He's got the whole world in his laptop: Interview: Pete Townshend invented Virtual Reality (maybe) and he still thinks there's life in the concept album. By Andy Gill

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The Independent Culture
PETE TOWNSHEND is a busy man these days. In August he's off to the United States to work on a stage version of Iron Man, his musical setting of Ted Hughes's poem; the stage version of Tommy is a big hit on Broadway, has won five Tony awards and looks set to tour; another Who tour is looming on the horizon; and this week his latest solo project, a radio-play-with-music called Psychoderelict, is released, though Townshend won't be here to mark the fact. He's off on a low-key promotional tour of small American theatres. Busy, busy.

And it's there in the way his lugubrious, vulturine presence sweeps into the room at his record company's offices toting a Macintosh laptop computer, which he plugs in to recharge. This, it turns out, is but one of 14 Macs he owns - eight at his studio, five at home, and this one on the road. It seems excessive, but then Townshend has always been a bit of a techno-freak, his conversation liberally spiced with words like 'gigabytes' and discussion of the origins of virtual reality. According to Townshend, he was into VR 20 years ago, way before William Gibson popularised the notion; but 'Arthur C Clarke invented it in a science fiction novel in 1942, and there was probably somebody before him, too . . .'.

Townshend's VR idea formed the backbone of an abandoned project called Lifehouse, which was originally intended to be the follow-up to Tommy. 'It was a really considerable project, quite a smart project in a lot of ways. It was about totalitarian media, and what would happen when - and it has actually started - the big corporations take over all the newspapers and TV stations and so on, and eventually start to control people's experiences through the use of advanced techniques like virtual reality.'

But the idea was just too far ahead of its time. The project was dropped, although fragments - most notably the early synthesiser rocker 'Baba O'Riley' - appeared on Who's Next, which replaced it as Tommy's successor. 'The Who and their managers and the people I was working with in theatre at the time couldn't get a grip on it, they couldn't understand it,' he claims. 'It was too brilliant, I think - too cosmic. It was very poorly written, the script was childish, but it was a fantastic idea.'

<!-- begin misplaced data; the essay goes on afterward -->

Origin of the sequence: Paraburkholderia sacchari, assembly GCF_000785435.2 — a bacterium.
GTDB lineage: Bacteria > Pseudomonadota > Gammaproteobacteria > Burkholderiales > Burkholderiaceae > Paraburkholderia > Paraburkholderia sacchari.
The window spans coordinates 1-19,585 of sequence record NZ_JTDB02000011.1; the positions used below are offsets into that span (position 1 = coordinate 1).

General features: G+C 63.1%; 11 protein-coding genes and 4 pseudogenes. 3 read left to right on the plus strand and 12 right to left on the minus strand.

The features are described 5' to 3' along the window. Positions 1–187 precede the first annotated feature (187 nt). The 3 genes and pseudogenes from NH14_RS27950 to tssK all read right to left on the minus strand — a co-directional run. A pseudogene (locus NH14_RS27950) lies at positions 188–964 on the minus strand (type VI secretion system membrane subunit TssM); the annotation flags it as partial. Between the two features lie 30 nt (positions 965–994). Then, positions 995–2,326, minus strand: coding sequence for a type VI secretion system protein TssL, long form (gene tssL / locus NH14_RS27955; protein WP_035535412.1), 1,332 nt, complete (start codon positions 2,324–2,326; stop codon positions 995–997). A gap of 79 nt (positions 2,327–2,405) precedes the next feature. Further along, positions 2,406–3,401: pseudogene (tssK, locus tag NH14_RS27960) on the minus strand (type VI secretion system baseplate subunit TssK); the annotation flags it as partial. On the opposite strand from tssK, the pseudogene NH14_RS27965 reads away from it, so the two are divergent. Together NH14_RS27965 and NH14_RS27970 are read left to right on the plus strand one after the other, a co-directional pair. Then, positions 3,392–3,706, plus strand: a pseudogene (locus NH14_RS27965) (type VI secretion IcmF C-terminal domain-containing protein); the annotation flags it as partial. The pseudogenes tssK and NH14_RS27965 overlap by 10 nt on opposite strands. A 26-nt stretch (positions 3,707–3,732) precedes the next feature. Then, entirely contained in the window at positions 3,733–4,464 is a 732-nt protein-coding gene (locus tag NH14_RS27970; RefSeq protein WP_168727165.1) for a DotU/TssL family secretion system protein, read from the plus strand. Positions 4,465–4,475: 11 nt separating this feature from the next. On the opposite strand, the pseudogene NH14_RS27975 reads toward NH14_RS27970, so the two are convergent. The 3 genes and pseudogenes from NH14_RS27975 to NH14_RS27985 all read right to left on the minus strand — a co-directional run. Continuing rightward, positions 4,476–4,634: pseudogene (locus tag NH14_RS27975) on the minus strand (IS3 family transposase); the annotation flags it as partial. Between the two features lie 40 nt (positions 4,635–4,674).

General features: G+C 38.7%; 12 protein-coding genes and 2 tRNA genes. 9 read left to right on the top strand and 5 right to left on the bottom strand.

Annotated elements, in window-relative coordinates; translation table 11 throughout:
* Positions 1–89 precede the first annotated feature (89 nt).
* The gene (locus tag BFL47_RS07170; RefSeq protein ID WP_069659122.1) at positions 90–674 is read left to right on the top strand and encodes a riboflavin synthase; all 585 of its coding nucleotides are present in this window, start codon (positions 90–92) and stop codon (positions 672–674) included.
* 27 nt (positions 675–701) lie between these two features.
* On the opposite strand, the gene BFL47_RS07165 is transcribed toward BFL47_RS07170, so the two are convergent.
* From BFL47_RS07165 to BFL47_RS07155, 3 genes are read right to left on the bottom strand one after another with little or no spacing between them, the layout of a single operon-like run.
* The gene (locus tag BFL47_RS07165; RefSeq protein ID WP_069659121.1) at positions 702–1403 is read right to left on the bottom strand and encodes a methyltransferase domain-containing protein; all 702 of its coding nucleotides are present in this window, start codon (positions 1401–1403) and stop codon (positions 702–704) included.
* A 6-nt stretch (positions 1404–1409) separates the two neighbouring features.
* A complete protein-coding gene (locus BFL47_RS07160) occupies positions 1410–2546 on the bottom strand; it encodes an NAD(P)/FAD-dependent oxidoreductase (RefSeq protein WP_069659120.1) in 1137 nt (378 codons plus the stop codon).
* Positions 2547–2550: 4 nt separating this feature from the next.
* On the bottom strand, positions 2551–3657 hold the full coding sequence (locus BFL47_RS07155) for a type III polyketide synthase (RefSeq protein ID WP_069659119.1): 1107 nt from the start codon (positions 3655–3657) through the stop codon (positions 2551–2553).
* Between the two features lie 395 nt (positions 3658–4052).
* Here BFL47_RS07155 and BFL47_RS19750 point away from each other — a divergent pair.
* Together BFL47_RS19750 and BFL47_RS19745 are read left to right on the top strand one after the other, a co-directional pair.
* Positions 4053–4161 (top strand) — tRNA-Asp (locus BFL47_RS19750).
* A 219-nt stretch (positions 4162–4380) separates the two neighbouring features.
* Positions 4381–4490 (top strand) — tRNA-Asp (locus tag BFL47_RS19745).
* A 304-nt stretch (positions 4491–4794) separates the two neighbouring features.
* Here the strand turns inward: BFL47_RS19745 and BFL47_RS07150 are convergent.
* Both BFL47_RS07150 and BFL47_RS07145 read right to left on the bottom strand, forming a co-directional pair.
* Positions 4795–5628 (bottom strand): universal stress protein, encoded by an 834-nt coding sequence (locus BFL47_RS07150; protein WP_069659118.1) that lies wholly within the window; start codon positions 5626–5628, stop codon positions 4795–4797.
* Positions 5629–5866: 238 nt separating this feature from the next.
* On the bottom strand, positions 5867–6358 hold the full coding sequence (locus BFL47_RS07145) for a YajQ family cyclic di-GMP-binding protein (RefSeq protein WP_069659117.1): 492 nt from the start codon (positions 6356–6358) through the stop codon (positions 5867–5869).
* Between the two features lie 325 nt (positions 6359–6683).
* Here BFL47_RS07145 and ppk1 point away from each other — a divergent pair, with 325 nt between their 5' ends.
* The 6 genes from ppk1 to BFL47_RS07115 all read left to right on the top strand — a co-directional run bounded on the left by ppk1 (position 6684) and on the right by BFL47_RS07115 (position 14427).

Such a fantastic idea, in fact, that when Townshend needed a 'lost dream' for a rock-star character in Psychoderelict, he gave it to him, complete with the remaining fragments of the original 'Baba O'Riley' music, which are interspersed among the new songs like 'English Boy' and 'Predictable' and the narrative superstructure, a corny tale of how old rocker Ray High is goaded out of reclusive inaction by a conspiracy between his manager Rastus Knight and bitchy radio journalist Ruth Streeting.

The story was planned as a novel, but Townshend decided to splice it together with the songs he'd written for his new album, which he'd decided he wasn't really happy with in their original form. 'I finished the album and I didn't really like it, then as I was about to deliver it I fell off my bike and smashed up my wrist, which gave me a period in which to re-examine everything.'

One brief re-examination later, and hey presto: another concept album. Does he find it so very difficult to do a bunch of songs without tying them up with a conceptual ribbon?

'No, I don't find it difficult at all,' he says. 'I just don't find it fulfilling; because I'm not sure that what I'm trying to get across is coming across. I've always been upset that the shades, the allegories beneath songs like 'I'm A Boy' and 'Pictures Of Lily' and 'I Can See For Miles', their true shades of meaning, might only appear when I sit down and try to write my autobiography. So I decided to try and weave some story around what I did, to help propel the songs, and help them to arrive, in some shape or form.'

But sadly, the reverse is more the case here: for while the new music includes some of Townshend's best work for years, and the old Lifehouse material offers a fascinating glimpse of the past, the narrative element of Psychoderelict is more panto than radio play, and the characters, who Townshend admits are 'comic-book stereotypes', are flimsy. Quite apart from the obvious parallels between himself and Ray High, the journalist Ruth Streeting is clearly modelled on Townshend's one-time bete noire Julie Burchill, though he seems surprised to learn that the heroine of her novel Ambition was called Susan Street.